Note this (which of course only applies to those getting the higher rate):

“concerns have been raised about the £1,000 boost (about £90 a month) only being in place for 12 months.

Shadow work and pensions secretary Jonathan Reynolds said: “If the Government believes this level of support is necessary during lockdown, why do they believe people will need less money when the (lockdown) ends and the normal cost of living would apply?”

Welfare Weekly continues,

Redefining the State of Welfare outlines two possible partial measures that could be introduced, that would be followed by a “recovery basic income” in which more substantive reforms would be made as part of a process of recovering from the pandemic and which would start the process of moving the system towards a GMI.

The main alternative, as outlined in the briefing, is that of Universal Basic Services: the state owns productive assets and uses them to provide a range of essential services either free of charge to the end user or for a flat rate and nominal fee (designed to regulate demand rather than fund the service).

That’s true, but nobody had solved the simple problem that any Universal Income faces: we do not universal equal expenses, rents are not the same, disabled people do not have the same costs, and, frankly, why should the well-off get even more money?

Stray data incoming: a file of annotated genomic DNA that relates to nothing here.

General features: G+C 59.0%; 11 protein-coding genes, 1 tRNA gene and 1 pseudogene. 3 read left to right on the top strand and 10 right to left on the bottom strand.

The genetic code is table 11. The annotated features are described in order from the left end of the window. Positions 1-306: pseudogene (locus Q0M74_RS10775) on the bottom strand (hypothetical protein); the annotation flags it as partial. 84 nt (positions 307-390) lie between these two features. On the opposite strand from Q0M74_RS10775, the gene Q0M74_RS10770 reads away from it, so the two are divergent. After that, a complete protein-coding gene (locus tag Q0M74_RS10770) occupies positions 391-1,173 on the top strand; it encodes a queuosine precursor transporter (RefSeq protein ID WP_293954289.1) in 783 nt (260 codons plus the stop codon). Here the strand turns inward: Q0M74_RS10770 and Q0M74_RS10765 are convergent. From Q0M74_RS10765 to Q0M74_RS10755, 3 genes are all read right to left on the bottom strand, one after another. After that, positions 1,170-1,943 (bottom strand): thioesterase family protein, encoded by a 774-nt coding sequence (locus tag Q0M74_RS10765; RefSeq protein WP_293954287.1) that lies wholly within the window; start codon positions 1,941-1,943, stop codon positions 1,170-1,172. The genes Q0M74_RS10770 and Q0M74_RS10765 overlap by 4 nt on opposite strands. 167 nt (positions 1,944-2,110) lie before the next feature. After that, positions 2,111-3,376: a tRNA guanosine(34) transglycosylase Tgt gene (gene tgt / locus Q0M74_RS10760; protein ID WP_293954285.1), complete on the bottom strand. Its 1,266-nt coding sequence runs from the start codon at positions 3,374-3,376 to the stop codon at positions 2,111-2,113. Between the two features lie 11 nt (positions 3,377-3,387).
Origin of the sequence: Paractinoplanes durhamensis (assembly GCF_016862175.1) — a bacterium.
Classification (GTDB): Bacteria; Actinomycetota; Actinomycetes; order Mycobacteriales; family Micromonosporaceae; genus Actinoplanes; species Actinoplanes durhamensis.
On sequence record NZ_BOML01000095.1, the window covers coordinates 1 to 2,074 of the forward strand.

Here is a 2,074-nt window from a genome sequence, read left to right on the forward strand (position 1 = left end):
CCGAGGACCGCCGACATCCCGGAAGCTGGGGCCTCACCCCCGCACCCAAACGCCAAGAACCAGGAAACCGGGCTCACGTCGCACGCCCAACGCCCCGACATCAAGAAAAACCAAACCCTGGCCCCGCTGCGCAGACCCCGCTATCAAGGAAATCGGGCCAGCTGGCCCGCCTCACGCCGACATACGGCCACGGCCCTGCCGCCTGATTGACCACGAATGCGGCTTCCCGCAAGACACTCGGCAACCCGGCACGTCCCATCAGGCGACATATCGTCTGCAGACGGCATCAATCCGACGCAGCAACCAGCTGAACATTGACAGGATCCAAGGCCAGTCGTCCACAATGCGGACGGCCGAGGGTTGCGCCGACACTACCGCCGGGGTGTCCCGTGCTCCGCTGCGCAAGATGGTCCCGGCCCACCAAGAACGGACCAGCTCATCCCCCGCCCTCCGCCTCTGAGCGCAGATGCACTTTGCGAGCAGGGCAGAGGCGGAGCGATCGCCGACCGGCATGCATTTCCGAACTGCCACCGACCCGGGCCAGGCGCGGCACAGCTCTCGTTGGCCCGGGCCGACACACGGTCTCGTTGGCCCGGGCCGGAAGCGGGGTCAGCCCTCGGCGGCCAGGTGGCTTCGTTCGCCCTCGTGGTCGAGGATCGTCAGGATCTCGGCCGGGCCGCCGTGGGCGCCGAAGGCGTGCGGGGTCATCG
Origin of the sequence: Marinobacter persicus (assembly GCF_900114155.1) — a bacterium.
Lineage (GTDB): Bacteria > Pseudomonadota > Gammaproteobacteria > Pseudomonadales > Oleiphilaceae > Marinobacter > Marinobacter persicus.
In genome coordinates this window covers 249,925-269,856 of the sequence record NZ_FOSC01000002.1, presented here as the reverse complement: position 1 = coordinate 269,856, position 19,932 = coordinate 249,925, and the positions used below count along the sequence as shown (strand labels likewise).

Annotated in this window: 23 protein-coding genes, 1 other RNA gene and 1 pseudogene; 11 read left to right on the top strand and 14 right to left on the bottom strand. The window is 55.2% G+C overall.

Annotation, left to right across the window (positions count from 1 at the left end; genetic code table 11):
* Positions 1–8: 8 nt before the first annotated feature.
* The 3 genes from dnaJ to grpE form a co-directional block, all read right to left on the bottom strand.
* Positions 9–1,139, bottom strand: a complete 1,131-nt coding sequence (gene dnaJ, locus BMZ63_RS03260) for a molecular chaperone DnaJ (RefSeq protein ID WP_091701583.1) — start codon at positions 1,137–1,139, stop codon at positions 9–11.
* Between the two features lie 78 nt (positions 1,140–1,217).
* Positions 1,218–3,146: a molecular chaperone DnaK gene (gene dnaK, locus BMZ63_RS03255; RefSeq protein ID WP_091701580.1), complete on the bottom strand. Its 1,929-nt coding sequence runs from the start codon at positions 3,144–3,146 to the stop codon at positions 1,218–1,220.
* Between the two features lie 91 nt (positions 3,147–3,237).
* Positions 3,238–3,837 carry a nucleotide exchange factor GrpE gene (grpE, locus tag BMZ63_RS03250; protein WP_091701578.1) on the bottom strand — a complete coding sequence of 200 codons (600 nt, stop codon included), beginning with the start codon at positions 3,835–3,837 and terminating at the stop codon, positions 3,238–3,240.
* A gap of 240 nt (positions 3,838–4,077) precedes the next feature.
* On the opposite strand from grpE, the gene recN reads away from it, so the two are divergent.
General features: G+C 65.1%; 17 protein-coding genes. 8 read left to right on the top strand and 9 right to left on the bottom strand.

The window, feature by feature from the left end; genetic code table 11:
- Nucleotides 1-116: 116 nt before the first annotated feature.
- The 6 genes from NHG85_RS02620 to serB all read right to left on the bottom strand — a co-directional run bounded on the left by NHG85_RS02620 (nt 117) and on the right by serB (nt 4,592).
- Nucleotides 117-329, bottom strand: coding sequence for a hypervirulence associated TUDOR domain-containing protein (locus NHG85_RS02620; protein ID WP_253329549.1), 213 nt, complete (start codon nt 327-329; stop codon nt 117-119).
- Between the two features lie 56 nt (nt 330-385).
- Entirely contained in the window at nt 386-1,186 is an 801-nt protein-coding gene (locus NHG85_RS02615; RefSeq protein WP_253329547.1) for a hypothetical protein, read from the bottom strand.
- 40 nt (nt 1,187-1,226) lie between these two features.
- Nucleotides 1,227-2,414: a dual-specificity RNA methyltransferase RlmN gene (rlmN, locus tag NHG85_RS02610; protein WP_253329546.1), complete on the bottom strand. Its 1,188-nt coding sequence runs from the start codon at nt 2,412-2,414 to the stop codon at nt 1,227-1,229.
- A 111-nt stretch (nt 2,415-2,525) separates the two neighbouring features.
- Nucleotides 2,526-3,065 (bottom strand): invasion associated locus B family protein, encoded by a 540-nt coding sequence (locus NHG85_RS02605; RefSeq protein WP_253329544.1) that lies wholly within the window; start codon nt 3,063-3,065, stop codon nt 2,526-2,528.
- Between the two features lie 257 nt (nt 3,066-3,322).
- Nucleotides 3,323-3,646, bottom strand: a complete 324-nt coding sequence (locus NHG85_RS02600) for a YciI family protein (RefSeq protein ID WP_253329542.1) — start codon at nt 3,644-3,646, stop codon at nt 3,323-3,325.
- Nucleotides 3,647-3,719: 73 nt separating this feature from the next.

By contrast, apparently this is the more typical IEA supporters’concern:

Many free-market liberals sceptical of a UBI are even more alarmed by the idea of UBS, on civil liberties grounds.

Hard to get that one. I suppose they mean the liberty of private companies to live off the public purse by drawing money from contracting out, or the freedom of people to get better health care if they can pay for it. Universal Basic Services would have to – at least its supporters think – mean upgrading, not downgrading. UBS would mean an end to privileged access, or would it? It could equally mean a ‘basic’ provision, and a better one for the better off…

But there’s also plenty of problems for those who cherish equality. If everybody gets free access to basic services, including housing, does this include food, drink, transport? Most people would think that different needs still exist, not everybody is ever going to get them satisfied, until we have a society where “from each according to her/his abilities to each according to their needs”. Anybody with greater resources to start with is bound to get more services. Not just fine wines and meals, but the rest of a better life-style.

The IEA report does make some sense if we look it as “blue skies thinking” without much regard to practical issues, not to mention the whole structure of the DWP/Job Centres….